John Goodman's stars in Peter Hewitt's fast-moving kiddie flick. Set in a twilight Anglo-American world, where bobbies amble around with sub-machine guns and businessmen still sport tweed suits and big cigars, a family of Borrowers, headed by Jim Broadbent and Celia Imrie, face eviction from their illicit dwelling as the developer brings in the bulldozers to erect a giant factory. The slapstick often borders on the sadistic as the Borrower's children are scorched on light bulbs, chased by drooling dogs, sealed in milk bottles and run over by trucks. There are some searing comic performances, particularly from Mark Williams and John Goodman, and classy cameos from Hugh Laurie and Ruby Wax.
Deep Impact (12) CIC, rental HH
The first few minutes of Deep Impact might lead you to believe that Hollywood has once again displayed prophetic insight into the US president's extra-curricular activities. Tea Leoni's ambitious CNN reporter learns of a White House cover-up revolving around a woman know as Ellie. But just as she prepares to blow the whistle, she discovers that Ellie is in fact "ELE" - an Extinction Level Event - a rock the size of Manhattan is hurtling towards the Earth and a space shuttle crew have been sent to blow it up. As Tea Leoni analyses the coming apocalypse, Americans pack their suitcases and hit the highways as if a national holiday has just been declared. The sooner they're wiped out, the better.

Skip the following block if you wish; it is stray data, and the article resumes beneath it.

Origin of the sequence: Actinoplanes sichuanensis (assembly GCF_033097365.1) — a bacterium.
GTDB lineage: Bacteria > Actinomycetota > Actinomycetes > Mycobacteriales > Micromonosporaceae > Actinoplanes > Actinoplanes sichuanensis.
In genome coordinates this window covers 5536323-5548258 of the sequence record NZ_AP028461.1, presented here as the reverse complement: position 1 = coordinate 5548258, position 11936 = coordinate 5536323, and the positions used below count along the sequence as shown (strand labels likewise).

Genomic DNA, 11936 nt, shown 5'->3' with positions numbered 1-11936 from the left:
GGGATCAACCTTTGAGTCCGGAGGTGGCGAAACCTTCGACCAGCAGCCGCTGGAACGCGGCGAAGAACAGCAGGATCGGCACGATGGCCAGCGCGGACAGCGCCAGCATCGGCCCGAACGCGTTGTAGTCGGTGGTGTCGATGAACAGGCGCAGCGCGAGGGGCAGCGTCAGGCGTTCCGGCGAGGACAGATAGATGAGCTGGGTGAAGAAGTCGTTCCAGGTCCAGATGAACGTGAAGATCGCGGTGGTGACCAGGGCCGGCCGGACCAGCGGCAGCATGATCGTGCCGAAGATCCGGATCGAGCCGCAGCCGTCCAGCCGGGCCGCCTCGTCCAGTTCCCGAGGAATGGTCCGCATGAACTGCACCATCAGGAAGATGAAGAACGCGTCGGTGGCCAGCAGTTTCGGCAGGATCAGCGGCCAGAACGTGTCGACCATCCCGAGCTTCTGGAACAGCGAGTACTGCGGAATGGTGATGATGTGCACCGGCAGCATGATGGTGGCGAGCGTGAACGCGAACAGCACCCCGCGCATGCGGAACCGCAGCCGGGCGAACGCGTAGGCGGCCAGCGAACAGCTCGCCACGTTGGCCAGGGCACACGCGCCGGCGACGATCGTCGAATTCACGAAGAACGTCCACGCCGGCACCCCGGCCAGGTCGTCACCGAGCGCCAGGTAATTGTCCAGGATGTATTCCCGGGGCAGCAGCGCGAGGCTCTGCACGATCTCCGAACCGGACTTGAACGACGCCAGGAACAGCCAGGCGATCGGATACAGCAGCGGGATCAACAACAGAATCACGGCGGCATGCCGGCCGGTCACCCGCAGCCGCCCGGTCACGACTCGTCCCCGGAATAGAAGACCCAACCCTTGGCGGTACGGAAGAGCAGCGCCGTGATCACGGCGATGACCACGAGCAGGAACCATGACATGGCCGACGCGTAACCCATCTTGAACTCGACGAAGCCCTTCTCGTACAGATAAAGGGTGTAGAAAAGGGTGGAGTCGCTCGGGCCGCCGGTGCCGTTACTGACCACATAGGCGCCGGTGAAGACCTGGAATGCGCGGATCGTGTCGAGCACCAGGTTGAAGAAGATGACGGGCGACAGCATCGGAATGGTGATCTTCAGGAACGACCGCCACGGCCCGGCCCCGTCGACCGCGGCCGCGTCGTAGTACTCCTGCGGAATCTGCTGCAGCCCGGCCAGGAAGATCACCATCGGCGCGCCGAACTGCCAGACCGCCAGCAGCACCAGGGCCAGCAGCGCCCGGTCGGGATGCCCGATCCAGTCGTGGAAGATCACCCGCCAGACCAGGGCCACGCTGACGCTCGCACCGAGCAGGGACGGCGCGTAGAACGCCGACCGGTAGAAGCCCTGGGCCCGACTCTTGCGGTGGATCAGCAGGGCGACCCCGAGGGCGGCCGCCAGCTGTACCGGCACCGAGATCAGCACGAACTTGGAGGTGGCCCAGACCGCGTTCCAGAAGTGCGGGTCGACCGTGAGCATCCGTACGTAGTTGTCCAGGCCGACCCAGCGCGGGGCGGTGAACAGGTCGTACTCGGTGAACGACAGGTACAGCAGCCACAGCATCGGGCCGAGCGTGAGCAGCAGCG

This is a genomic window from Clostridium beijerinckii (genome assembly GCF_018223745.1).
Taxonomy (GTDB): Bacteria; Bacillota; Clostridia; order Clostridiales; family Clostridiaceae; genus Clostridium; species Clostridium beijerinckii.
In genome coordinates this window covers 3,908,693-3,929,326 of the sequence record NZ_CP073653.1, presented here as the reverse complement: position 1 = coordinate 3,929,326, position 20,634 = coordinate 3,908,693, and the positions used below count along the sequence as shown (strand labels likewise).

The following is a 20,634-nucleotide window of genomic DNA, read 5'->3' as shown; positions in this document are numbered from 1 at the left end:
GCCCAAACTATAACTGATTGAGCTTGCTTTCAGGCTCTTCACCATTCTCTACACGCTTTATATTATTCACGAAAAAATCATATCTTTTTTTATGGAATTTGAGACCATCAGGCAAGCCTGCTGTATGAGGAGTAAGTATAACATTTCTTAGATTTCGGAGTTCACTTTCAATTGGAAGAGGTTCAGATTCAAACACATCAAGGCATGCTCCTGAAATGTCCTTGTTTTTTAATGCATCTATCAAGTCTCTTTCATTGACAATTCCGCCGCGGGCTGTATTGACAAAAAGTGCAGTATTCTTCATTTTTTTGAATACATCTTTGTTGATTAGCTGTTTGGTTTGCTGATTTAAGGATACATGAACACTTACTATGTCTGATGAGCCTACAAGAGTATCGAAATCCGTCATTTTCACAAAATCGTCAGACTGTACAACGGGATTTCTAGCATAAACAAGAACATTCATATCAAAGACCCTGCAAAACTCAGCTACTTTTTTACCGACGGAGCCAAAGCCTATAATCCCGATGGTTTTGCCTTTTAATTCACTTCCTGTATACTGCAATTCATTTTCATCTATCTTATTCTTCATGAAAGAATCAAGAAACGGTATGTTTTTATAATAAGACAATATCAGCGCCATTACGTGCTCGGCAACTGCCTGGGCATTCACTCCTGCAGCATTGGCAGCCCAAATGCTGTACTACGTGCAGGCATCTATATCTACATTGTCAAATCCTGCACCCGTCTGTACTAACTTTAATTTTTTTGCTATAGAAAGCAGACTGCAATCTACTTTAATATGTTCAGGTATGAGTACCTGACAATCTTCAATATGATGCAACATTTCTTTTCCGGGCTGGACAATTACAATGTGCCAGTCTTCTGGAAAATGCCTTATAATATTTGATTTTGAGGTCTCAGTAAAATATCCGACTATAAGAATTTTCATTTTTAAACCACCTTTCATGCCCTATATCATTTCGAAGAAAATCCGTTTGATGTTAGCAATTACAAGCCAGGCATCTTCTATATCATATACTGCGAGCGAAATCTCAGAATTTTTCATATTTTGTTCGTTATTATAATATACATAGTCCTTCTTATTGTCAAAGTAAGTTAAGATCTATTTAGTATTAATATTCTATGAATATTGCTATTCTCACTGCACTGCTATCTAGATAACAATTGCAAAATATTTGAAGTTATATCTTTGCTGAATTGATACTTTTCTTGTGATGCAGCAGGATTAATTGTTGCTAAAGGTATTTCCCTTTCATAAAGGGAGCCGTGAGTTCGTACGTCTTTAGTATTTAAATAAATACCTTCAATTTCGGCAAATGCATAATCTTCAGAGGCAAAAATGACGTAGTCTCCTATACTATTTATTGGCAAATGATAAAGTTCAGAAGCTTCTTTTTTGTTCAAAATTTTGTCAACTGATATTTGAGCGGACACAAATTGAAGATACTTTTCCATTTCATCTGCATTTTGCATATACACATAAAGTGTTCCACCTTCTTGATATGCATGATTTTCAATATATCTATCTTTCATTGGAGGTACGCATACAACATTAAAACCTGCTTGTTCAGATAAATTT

Live Flesh (18) Fox Pathe, rental HHHH
Spanish director Pedro Almodovar and West Country crime writer Ruth Rendell may seem unlikely bedfellows, but they are behind this delightfully sleazy melodrama. Live Flesh begins with a prostitute giving birth to baby Victor on a bus in Madrid - the umbilical cord is dealt with by a shoelace and teeth - before we jump 20 years to see Victor trying to take a drug-addled woman on a date. After a scuffle, Victor is sent to prison for accidentally paralysing a policeman. Six years on, a sexually frustrated Victor is let loose on the world to visit revenge upon his oppressors. It is Almodovar's brass that makes this picture such a treat, though the twisty, turny plot leaves a few too many unanswered questions.
Addams Family Reunion (PG) CIC, rental HH
America's most macabre homestead gets a makeover as Tim Curry becomes a disappointing Gomez and a surprisingly satisfactory Daryl Hannah plays his gorgeous spouse, Morticia. This third Hollywood installment of the ghoulish family's antics sees Gomez ordering a family get together after spotting an agency that traces long-lost relatives. Confusion ensues as they get sent to the wrong reunion party and the real relatives arrive at the Addams family mansion. Christina Ricci is sorely missed as the sadistically deadpan Wednesday while her brother, Pugsley, barely gets to say a word. It seems he is just there to look fat. Not a patch on the previous feature films or the television series.Reuse content